Researchers at Spain’s Universitat Politecnica de Valenicia studied the effects of lycopene in the body. Lycopene is an antioxidant found in several fruits and tomatoes, hence it is also found in ketchup. Researchers found that lycopene is more potent in the sauce rather than the fruits because it has been cooked down thus facilitation absorption in the body. This is relevant because previous studies have shown that the consumption of tomatoes inhibit cell growth which can help to guard off gastric cancer. Furthermore, increasing levels of healthy bacteria in the gut can decrease the risk of gastric cancer. Another recommendation is to eliminate the use of cigarettes as it can double the risk of gastric cancer. Lastly, lowering the consumption of salt is recommended as it can have negative effects to diets.
The RAINBOW study pre-treated patients with the doublet of fluoropyrimidine plus a platinum, and later gave paclitaxel plus or minus ramucirumab. Survival rates for this study increased to more than 2 months. Another second line study, REGARD lead by Charlie Fuchs, consisted of best supportive care plus a placebo or best supportive care plus ramucirumab. Looking at both studies together we can say that ramucirumab plus paclitaxel is fit for patients in the second line treatment given as the mean survival of the RAINBOW study was around 9 months for the combination.
Current research of esophagogastric cancer is heading toward building on the signals of activity seen for immunotherapy. Though phase I and phase II trials have given a mixed results, scientists are looking forward to the results of first line immunotherapy trials some of which involve the claudin protein in the body. This protein is overexpressed in most gastric cancers and it is a gap junction protein. Claudin protein combined with chemotherapy has shown great data for its phase II trials and will soon be undergoing phase III trials given improved overall survival of esophagogastric patients. We now know that VEGF-targeted drugs, HER-2 targeted agents, neoadjuvant chemotherapy and radiation added to surgery all improve outcomes in patients with esophagus and gastroesophageal cancers.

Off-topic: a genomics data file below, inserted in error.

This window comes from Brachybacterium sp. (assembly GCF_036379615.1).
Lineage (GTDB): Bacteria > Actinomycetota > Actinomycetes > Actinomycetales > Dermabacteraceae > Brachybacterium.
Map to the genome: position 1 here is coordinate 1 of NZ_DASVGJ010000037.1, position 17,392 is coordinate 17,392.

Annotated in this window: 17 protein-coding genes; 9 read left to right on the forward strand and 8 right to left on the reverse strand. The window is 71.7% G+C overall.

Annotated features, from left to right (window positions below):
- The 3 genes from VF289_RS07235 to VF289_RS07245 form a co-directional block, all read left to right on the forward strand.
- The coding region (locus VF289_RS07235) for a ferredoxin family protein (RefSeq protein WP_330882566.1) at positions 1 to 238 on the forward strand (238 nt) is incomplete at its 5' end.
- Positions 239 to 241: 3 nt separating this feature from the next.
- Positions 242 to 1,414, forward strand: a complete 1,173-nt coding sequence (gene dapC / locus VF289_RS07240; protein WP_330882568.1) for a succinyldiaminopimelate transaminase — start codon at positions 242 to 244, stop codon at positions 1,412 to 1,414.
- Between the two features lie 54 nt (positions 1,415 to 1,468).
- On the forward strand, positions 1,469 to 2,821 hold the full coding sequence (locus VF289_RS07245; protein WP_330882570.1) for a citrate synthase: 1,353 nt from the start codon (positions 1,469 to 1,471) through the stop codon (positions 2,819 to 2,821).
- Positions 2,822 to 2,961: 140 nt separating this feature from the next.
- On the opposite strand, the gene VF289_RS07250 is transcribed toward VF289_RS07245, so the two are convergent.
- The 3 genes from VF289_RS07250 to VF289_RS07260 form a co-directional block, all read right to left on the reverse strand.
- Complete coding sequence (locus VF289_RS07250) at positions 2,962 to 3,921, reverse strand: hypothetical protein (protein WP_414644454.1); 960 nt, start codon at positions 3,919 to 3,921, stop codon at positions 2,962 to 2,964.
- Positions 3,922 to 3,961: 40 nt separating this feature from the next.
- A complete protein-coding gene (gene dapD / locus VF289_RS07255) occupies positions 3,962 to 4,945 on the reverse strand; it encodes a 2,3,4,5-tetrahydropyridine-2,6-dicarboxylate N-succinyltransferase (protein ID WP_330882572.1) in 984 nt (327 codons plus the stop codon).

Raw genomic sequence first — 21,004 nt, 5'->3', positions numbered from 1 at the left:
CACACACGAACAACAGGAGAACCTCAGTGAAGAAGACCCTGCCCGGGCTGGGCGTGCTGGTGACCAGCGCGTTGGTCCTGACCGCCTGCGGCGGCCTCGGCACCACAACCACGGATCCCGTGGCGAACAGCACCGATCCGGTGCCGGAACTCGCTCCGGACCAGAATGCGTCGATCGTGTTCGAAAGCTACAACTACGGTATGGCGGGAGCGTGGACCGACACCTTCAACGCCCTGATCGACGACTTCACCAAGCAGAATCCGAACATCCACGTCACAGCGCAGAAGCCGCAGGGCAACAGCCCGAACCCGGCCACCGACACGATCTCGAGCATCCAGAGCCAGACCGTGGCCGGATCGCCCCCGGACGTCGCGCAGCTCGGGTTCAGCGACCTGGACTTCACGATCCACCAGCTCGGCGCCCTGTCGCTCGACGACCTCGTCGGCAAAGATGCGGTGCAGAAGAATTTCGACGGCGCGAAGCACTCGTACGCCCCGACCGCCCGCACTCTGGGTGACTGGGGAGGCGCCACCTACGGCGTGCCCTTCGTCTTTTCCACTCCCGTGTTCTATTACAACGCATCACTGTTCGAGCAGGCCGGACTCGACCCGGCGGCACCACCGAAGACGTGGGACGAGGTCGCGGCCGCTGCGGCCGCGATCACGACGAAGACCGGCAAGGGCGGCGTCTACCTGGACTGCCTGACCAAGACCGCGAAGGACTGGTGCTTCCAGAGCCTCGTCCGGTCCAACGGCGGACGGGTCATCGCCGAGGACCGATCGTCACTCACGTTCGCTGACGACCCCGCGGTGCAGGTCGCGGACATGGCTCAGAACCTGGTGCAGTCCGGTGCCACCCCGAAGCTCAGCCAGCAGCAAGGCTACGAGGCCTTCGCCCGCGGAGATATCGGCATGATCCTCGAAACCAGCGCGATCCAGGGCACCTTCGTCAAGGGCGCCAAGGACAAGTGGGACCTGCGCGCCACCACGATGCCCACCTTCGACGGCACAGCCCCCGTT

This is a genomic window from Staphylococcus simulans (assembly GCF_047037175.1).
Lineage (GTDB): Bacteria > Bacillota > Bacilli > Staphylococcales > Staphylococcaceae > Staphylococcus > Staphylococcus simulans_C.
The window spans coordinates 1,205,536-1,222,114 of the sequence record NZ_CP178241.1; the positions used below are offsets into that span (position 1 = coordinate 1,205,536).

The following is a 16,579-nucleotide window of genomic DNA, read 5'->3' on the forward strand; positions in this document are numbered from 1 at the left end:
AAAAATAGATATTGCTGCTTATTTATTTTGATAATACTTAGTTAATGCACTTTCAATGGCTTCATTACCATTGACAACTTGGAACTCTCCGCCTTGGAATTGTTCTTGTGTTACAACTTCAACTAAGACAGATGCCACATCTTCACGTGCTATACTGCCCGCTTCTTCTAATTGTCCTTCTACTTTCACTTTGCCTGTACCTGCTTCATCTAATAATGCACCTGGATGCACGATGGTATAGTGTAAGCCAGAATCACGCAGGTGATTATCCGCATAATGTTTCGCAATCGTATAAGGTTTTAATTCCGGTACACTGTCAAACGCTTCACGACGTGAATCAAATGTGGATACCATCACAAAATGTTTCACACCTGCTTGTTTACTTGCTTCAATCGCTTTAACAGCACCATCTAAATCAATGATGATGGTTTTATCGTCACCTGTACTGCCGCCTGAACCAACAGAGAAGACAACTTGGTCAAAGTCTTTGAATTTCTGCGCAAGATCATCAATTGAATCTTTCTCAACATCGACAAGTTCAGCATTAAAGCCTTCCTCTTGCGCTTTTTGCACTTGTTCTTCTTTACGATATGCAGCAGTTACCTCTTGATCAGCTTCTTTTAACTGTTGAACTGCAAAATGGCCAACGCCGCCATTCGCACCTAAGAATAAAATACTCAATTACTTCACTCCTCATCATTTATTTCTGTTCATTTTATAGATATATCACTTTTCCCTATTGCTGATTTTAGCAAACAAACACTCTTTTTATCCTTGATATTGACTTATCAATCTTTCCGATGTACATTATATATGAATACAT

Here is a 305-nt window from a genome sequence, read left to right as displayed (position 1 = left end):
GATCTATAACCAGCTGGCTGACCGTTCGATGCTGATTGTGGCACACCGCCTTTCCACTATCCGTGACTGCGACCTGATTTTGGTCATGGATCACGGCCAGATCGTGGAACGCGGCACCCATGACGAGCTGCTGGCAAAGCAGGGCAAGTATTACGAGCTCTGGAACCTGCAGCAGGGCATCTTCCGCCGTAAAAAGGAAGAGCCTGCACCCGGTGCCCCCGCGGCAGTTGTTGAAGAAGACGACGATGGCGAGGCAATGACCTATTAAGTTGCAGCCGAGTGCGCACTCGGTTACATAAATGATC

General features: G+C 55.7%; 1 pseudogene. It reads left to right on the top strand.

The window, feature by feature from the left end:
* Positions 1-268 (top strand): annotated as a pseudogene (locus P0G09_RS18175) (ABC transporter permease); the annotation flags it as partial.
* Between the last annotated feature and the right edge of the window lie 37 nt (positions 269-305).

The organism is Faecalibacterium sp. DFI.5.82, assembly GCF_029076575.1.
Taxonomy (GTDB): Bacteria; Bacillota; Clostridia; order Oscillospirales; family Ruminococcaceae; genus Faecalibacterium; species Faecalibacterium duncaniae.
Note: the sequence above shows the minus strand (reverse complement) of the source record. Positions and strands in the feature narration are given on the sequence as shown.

In a recent study, researchers found that MUC16 gene mutations in gastric cancer patients lead to higher mutational loads than patients who do not have these mutations. Furthermore, the researchers also found that MUC16 gene mutations affect the immune system and could in also be used to identify patients who could respond to immunotherapies. Of the samples tested in the study, MUC16 gene mutation samples show to have the highest mutation rates compared to those without MUC16. This phenomenon was attributed to tumor instability which is prevalent in gastric cancer. According to The Cancer Genome Atlas (TCGA) patients with MUC16 mutations survived a median 46.9 months, as compared to 26.7 months for those without. In addition, researchers reported MUC16 mutations appeared to influence expressions of other genes such as cell cycle checkpoints, DNA replication and repair, antiaging processing, and signaling pathways involved in the immune system. Lastly, MUC16 is known to modulate immune response to cancer thus patients with MUC16 mutations could benefit from treatments that boost the immune system.